Vivian Morrison is a Digital Marketing Manager and Volunteer Organizer and an AmeriCorps Public Ally with ASU OCHER. Vivan studied astronomy at the University of Arizona, and has served as a NASA Space Intern and Image Processing Analyst for the OSIRIS-REX Image Processing Working Group in the Lunar Planetary Lab in Tucson, Arizona.

ASU OCHER 2020 & 2021 Interns

Samuel Collins, ASU MSW Foundation Year Student (2020-2021)

Giovanni Hernandez- De La Pena, UArizona Honors Student, Health and Human Values (2021)

Albert Murietta, ASU MSW Foundation Year Student (2021)

Jordan Prather, ASU MSW Foundation Year Student (2019-2020)

Nancy Roberts, ASU MSW Foundation Year Student (2020-2021)

Diana RoDee, High School Intern (2019-2020)

McMillan Salik, ASU MSW Advanced Year Student (2021)

Kathleen Tapia, MSW Advanced Year Student (2020)

ASU OCHER Faculty Research Affiliates

Birgitta Baker, PhD, Associate Professor, College of Health and Human Services, Penn State University

Juan Bartherlemy, PhD, Assistant Professor, School of Social Work, University of Houston

Julie Hibdon, PhD, Associate Professor, Department of Criminology and Criminal Justice, Southern Illinois University

Cody Telep, PhD, Associate Professor, School of Criminology and Criminal Justice, Arizona State University

Ada Wilkinson-Lee, PhD, Associate Professor, Department of Mexican American Studies, University of Arizona

Our SCHOLARSHIP

THRIVE in the 05

ASU OCHER founded the Thrive in the 05 initiative in Tucson, Arizona in 2017. This initiative

Tucson Community Based Crime Reduction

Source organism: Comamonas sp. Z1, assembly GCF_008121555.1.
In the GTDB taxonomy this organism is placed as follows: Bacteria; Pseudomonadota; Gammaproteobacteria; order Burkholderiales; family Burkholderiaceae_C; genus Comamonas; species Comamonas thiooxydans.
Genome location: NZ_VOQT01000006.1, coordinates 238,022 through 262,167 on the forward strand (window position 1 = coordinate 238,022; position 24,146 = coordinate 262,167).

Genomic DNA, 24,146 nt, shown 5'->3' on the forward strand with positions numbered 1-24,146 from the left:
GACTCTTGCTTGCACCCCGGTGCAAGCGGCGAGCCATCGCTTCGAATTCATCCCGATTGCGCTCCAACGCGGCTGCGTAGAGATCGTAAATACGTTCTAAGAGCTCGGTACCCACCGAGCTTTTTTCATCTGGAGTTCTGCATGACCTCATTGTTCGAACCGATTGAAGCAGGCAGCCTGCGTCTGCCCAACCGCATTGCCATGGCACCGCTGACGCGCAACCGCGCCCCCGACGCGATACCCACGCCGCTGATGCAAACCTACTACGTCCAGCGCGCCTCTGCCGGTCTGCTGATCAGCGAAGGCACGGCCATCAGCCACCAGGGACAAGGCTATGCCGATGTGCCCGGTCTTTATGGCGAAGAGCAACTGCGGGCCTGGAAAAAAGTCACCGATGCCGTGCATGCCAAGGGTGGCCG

The Tucson Community-Based Crime Reduction initiative, led by ASU OCHER, is a place-based initiative that promotes safety and addresses the drivers of crime in partnership with residents and other community stakeholders. The initiative has four aims: 1) Reduce crime and improve community safety as part of a broader, comprehensive effort to advance neighborhood revitalization; 2) Effectively use data and research to understand the drivers of crime around hot spots and use evidence to design a continuum of innovative and effective implementation strategies; 3) Increase community engagement and empower youth and adult residents as leaders in shaping crime prevention and revitalization efforts; 4) Build the capacity of residents and cross-sector partners to address and prevent youth-involved crime.

Tucson CHOICE Neighborhoods

The Choice Neighborhoods project aims to address the needs of the distressed Tucson House public housing community and surrounding THRIVE in the 05 neighborhoods. This place-based, comprehensive planning and action project will result in a transformation plan to build assets and holistically address needs across housing, people, education, and neighborhood outcome areas. ASU OCHER serves as the research partner and lead for the CHOICE People and Education component.

REACH AZ

ASU OCHER launched REACH AZ in response to the COVID-19 pandemic. REACH AZ is a warm helpline for older adults in Tucson to connect to volunteers in order to promote social connection and to prevent isolation and loneliness. Older adults in Tucson can call 1-833-REACH AZ and connect with a REACH AZ volunteer. Individuals can also sign up for weekly social calls where a volunteer will call them, check in, and chat.